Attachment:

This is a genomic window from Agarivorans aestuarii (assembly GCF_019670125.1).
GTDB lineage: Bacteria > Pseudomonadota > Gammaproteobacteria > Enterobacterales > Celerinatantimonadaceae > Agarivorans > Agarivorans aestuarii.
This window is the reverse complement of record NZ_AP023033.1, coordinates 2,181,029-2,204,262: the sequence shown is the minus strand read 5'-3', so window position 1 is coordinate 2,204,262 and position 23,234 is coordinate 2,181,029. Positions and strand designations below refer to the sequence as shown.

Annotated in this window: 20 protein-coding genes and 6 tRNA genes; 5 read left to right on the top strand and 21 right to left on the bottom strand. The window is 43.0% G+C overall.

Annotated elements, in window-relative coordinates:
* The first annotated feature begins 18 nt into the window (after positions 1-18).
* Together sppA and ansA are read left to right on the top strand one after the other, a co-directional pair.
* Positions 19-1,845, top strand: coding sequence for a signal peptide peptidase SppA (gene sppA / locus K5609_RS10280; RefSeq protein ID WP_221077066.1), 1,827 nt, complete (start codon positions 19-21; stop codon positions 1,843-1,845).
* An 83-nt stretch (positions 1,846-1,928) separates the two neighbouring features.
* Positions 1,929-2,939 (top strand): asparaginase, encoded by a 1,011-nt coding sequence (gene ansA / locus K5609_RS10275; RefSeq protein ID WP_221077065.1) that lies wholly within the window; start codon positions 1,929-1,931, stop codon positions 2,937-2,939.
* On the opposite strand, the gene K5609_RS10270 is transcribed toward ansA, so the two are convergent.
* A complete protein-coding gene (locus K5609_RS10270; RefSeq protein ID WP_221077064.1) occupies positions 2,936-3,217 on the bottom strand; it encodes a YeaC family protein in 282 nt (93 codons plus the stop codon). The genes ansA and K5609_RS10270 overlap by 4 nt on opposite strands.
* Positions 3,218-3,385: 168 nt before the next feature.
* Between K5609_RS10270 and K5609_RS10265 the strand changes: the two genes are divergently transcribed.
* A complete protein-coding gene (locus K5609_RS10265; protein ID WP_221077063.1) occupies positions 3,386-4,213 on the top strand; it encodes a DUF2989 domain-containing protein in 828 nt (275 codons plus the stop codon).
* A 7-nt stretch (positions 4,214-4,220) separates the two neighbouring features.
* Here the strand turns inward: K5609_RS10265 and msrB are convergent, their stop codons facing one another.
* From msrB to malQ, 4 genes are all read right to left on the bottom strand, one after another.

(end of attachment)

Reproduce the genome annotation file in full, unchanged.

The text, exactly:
This is a genomic window from Agarivorans aestuarii (assembly GCF_019670125.1).
GTDB lineage: Bacteria > Pseudomonadota > Gammaproteobacteria > Enterobacterales > Celerinatantimonadaceae > Agarivorans > Agarivorans aestuarii.
This window is the reverse complement of record NZ_AP023033.1, coordinates 2,181,029-2,204,262: the sequence shown is the minus strand read 5'-3', so window position 1 is coordinate 2,204,262 and position 23,234 is coordinate 2,181,029. Positions and strand designations below refer to the sequence as shown.

Annotated in this window: 20 protein-coding genes and 6 tRNA genes; 5 read left to right on the top strand and 21 right to left on the bottom strand. The window is 43.0% G+C overall.

Annotated elements, in window-relative coordinates:
* The first annotated feature begins 18 nt into the window (after positions 1-18).
* Together sppA and ansA are read left to right on the top strand one after the other, a co-directional pair.
* Positions 19-1,845, top strand: coding sequence for a signal peptide peptidase SppA (gene sppA / locus K5609_RS10280; RefSeq protein ID WP_221077066.1), 1,827 nt, complete (start codon positions 19-21; stop codon positions 1,843-1,845).
* An 83-nt stretch (positions 1,846-1,928) separates the two neighbouring features.
* Positions 1,929-2,939 (top strand): asparaginase, encoded by a 1,011-nt coding sequence (gene ansA / locus K5609_RS10275; RefSeq protein ID WP_221077065.1) that lies wholly within the window; start codon positions 1,929-1,931, stop codon positions 2,937-2,939.
* On the opposite strand, the gene K5609_RS10270 is transcribed toward ansA, so the two are convergent.
* A complete protein-coding gene (locus K5609_RS10270; RefSeq protein ID WP_221077064.1) occupies positions 2,936-3,217 on the bottom strand; it encodes a YeaC family protein in 282 nt (93 codons plus the stop codon). The genes ansA and K5609_RS10270 overlap by 4 nt on opposite strands.
* Positions 3,218-3,385: 168 nt before the next feature.
* Between K5609_RS10270 and K5609_RS10265 the strand changes: the two genes are divergently transcribed.
* A complete protein-coding gene (locus K5609_RS10265; protein ID WP_221077063.1) occupies positions 3,386-4,213 on the top strand; it encodes a DUF2989 domain-containing protein in 828 nt (275 codons plus the stop codon).
* A 7-nt stretch (positions 4,214-4,220) separates the two neighbouring features.
* Here the strand turns inward: K5609_RS10265 and msrB are convergent, their stop codons facing one another.
* From msrB to malQ, 4 genes are all read right to left on the bottom strand, one after another.